On March 3, 2014, the Food & Drug Administration (FDA) published a Notice of Proposed Rulemaking (NPRM) that, if and when finalized, would make important changes to the labeling of all foods subject to FDA’s primary labeling jurisdiction. While most alcohol beverages fall under the primary labeling authority of the Alcohol and Tobacco Tax and Trade Bureau (TTB), wines below 7 percent alcohol by volume (ABV) and beers containing no malted barley or no hops fall within the scope of FDA’s primary labeling authority.
The NPRM seeks to adjust FDA’s labeling and related rules to address certain concerns about the American diet, particularly the so-called obesity epidemic. As such, it aims to increase and improve the amount of labeling information about critical attributes like calories and the addition of sugars to food. FDA’s proposed regulations would:
- Put a greater emphasis—with larger and bolder type—on calories. FDA believes the number of calories is especially important to maintaining a healthy weight.
- Place greater emphasis on the number of servings per package and amount per serving.
- Delete the requirement to list calories from fat; however the quantity (in grams) of total, saturated and trans fat will still be required. FDA has shifted its focus to the type of fat rather than the total amount of fat.
- Require the amounts of potassium and Vitamin D on the label, but not the amounts Vitamins A and C.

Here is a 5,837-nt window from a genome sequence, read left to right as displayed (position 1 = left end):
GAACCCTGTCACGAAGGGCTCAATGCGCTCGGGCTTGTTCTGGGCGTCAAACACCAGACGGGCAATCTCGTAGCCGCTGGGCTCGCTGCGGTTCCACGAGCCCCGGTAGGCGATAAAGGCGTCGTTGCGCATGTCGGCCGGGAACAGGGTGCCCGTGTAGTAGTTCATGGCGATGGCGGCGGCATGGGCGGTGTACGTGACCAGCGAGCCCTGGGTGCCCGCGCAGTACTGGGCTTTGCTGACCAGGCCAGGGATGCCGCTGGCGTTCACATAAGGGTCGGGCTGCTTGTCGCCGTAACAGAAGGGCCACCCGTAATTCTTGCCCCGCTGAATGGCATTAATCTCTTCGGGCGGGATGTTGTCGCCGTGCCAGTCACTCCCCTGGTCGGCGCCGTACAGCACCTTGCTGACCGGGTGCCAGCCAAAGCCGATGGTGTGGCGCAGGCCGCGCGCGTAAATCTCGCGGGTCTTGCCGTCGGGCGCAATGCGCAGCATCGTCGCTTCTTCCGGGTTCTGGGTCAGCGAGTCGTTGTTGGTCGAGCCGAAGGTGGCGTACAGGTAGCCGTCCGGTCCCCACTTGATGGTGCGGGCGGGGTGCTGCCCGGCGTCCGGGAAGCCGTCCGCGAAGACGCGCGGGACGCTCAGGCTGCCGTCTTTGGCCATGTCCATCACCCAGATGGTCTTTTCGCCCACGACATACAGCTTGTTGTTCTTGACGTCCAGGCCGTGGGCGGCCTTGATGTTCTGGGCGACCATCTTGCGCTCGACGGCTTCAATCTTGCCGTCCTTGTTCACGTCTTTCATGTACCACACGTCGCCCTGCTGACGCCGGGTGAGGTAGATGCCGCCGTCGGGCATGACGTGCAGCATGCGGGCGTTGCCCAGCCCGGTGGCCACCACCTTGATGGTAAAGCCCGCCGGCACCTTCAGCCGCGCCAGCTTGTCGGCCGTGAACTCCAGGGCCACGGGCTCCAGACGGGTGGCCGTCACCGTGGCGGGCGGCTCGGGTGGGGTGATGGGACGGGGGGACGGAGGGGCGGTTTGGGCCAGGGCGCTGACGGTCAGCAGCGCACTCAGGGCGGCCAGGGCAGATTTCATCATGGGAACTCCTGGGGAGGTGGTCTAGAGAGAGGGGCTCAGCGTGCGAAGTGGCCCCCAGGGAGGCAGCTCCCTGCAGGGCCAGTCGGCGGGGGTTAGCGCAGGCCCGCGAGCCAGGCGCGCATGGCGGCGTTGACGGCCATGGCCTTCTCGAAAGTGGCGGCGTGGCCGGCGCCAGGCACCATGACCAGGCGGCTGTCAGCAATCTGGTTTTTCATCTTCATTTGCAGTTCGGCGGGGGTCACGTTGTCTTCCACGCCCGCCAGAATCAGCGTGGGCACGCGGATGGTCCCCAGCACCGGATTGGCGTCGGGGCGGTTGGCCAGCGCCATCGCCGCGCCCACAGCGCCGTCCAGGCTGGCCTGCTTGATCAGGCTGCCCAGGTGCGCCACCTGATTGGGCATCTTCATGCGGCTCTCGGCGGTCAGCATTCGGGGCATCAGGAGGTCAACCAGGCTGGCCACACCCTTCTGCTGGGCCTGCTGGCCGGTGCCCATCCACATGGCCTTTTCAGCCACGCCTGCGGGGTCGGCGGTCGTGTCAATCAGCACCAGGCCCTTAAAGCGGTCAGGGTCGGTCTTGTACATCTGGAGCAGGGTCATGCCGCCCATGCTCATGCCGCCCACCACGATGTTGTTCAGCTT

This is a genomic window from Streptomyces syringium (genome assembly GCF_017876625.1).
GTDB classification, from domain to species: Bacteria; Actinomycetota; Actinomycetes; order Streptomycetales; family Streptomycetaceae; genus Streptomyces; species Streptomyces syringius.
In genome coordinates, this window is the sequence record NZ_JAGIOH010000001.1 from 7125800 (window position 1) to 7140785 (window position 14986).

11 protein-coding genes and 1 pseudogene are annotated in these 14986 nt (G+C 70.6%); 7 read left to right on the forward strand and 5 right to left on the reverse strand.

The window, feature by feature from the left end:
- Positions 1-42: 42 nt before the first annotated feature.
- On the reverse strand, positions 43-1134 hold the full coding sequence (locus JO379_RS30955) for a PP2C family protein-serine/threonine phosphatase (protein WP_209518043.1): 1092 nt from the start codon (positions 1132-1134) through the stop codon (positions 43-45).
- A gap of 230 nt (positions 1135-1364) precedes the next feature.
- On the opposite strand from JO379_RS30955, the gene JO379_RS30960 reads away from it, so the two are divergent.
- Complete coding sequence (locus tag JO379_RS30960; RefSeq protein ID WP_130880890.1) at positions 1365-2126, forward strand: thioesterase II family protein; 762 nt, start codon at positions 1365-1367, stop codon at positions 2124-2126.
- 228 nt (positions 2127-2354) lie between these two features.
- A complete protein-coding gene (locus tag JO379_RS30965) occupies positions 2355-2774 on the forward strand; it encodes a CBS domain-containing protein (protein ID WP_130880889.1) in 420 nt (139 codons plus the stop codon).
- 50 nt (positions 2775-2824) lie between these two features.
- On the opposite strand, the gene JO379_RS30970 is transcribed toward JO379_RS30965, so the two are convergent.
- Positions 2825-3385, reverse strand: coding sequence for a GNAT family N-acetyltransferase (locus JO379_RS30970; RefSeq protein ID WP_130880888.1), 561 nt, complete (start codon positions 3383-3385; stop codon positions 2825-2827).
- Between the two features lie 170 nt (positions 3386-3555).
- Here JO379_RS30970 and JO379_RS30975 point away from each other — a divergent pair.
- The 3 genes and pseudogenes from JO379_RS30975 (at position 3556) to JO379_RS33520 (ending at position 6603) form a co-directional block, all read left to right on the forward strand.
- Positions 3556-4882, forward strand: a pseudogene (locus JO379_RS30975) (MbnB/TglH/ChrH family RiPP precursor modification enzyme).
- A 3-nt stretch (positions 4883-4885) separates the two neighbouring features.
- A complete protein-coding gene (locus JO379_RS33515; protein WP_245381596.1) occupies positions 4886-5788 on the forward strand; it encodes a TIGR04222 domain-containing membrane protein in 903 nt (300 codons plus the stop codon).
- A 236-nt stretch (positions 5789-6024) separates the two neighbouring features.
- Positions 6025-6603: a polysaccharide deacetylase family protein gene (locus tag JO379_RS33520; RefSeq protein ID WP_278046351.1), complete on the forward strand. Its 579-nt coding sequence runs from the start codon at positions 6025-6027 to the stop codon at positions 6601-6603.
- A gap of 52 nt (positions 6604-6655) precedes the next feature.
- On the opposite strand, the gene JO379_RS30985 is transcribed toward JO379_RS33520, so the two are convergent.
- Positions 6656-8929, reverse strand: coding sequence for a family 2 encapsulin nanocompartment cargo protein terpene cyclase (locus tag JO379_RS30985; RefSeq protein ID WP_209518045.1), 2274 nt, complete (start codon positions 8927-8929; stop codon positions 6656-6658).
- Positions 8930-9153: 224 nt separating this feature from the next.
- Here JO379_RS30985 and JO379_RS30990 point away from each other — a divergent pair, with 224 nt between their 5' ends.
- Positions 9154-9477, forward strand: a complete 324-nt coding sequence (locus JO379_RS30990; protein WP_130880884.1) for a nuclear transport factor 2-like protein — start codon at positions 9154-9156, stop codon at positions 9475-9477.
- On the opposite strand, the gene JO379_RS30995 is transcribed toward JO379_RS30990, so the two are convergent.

- Update certain serving size requirements. These updates would reflect the reality of what people actually eat, according to recent food consumption data.
- Update Daily Values for various nutrients. In addition, the Percent Daily Value (%DV) would shift to the left of the Nutrition Facts label. FDA says it wants to help consumers visually and quickly put nutrient information in context.
Significantly, the NPRM expressly addresses the subject of wines below 7 percent ABV and beer falling within FDA labeling jurisdiction in its proposed rules for added sugar labeling. As noted above, a proposed regulation would require the mandatory declaration of added sugars as a line item in the familiar Nutrition Facts label required by current regulations. That declaration would include any brown sugar, corn sweetener, corn syrup, dextrose, fructose, fruit juice concentrates, glucose, high-fructose corn syrup, honey, invert sugar, lactose, maltose, malt sugar, molasses, raw sugar, turbinado, sugar, trehalose and sucrose. And because (according to FDA) no scientific means permits the measurement of added sugars (as distinguished from sugar intrinsic to the food), the NPRM proposes a new record-keeping requirement to document the addition of sugars to foods subject to the labeling rule.
Fermentation, of course, consumes sugar as yeast converts that sugar into alcohol (and other byproducts like CO2). The NPRM acknowledges this fact, but indicates that FDA does not possess adequate information to assess the degradation of added sugars during the fermentation of wine and beer. FDA asks commenters to provide information on this issue.
Notwithstanding FDA’s apparent lack of information on the subject, it proposes a specific regulation for beer and wine (plus [...]